Optimization of Waiting Time in the Emergency Health Care Services


Emergency healthcare centers are the most sensitive healthcare places of all the hospital departments across the world (Patrick & Puterman, 2008). In the hospital emergency centers, cases of increased waiting time are gradually raising concerns in the healthcare centers across the world. Waiting time makes the emergency health care services seem challenging due to overcrowding. Recently, emergency departments have been inadequate across the world.

According to Patrick and Puterman (2008), overcrowding and excessive waiting time in the emergency care centers are not only health care challenges, but are also traumatizing issues for the emergency physicians. This literature review uses five credible journals to discuss different strategies of optimizing waiting time in the emergency care services.

Government Policy Interventions

Policies and regulations often manage operations in the healthcare centers. In a study, Willcox, Seddon, Dunn, Edwards, Pearse, and Tu (2007) compared strategies of managing surgical waiting times in five countries, namely, England, Australia, Wales, Canada, and New Zealand. To review the policies established and enacted in the healthcare departments of these nations, the researchers considered several healthcare factors that often determine waiting time in the emergency centers (Willcox et al., 2007). Most of these nations intensified their funding to promote waiting time control techniques. Canada used $3.8 billion, England used a hospital budget of $55 billion, Wales used about $59 million, and New Zealand used a budget of $11.8 million (Willcox et al., 2007).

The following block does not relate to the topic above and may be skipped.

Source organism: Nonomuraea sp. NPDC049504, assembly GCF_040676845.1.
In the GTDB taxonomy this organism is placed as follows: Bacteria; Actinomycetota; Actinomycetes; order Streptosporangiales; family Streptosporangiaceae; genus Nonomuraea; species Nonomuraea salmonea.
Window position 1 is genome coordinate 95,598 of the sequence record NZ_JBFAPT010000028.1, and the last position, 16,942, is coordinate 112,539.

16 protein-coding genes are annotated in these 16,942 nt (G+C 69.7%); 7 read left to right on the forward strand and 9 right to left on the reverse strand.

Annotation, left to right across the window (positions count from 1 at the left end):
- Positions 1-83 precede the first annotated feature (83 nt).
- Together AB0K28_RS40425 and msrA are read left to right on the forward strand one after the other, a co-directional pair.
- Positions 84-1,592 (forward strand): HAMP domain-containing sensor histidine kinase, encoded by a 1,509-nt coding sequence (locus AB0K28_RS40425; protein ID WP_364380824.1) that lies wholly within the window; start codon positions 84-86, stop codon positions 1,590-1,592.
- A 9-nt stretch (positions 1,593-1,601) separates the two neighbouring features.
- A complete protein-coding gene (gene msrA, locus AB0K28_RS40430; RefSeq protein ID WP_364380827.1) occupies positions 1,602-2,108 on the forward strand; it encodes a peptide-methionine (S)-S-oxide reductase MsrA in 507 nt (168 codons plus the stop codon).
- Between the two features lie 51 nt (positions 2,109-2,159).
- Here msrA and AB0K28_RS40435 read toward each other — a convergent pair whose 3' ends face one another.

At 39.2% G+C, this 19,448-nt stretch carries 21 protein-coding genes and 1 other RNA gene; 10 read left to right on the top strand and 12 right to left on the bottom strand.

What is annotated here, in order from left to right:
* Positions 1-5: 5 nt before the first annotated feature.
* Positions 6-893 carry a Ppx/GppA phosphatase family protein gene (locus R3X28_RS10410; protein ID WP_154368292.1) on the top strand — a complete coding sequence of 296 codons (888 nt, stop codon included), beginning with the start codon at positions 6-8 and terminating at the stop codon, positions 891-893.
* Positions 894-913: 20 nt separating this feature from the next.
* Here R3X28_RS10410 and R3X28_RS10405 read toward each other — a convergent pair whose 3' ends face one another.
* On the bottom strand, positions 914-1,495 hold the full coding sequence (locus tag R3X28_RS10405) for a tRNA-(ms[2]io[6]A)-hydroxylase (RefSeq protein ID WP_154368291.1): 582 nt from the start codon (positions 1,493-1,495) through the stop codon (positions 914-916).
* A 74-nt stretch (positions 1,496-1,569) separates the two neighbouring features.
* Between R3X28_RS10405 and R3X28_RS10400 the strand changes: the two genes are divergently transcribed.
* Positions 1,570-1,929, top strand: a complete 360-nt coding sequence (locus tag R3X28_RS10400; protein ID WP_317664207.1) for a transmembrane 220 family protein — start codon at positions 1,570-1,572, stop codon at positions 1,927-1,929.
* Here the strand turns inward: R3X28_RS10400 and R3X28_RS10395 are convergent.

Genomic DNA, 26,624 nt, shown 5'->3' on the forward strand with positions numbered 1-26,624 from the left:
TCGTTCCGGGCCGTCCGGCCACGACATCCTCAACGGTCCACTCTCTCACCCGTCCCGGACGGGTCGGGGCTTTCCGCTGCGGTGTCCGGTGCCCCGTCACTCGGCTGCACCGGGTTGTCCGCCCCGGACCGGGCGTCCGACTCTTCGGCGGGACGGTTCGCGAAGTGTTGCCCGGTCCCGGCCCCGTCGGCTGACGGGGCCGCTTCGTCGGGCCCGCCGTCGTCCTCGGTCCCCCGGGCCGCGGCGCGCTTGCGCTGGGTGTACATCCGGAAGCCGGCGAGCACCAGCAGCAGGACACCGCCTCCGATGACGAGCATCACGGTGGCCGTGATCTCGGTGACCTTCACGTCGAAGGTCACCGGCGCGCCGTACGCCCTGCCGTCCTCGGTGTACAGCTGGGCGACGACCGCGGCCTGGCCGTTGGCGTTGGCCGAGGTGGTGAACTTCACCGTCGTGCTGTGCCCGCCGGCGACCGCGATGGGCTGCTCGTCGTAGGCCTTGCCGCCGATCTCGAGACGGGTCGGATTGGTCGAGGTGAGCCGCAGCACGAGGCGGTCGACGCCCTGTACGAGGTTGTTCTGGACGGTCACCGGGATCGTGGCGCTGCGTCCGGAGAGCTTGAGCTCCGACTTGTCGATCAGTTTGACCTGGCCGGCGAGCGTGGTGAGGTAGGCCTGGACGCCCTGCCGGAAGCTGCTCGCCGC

From 2000-2005, the study investigated the most effective policy strategies that measure and control surgical waiting times in the five countries. The Australian government policy states that access to public health services depends on the prevailing clinical need (Willcox et al., 2007).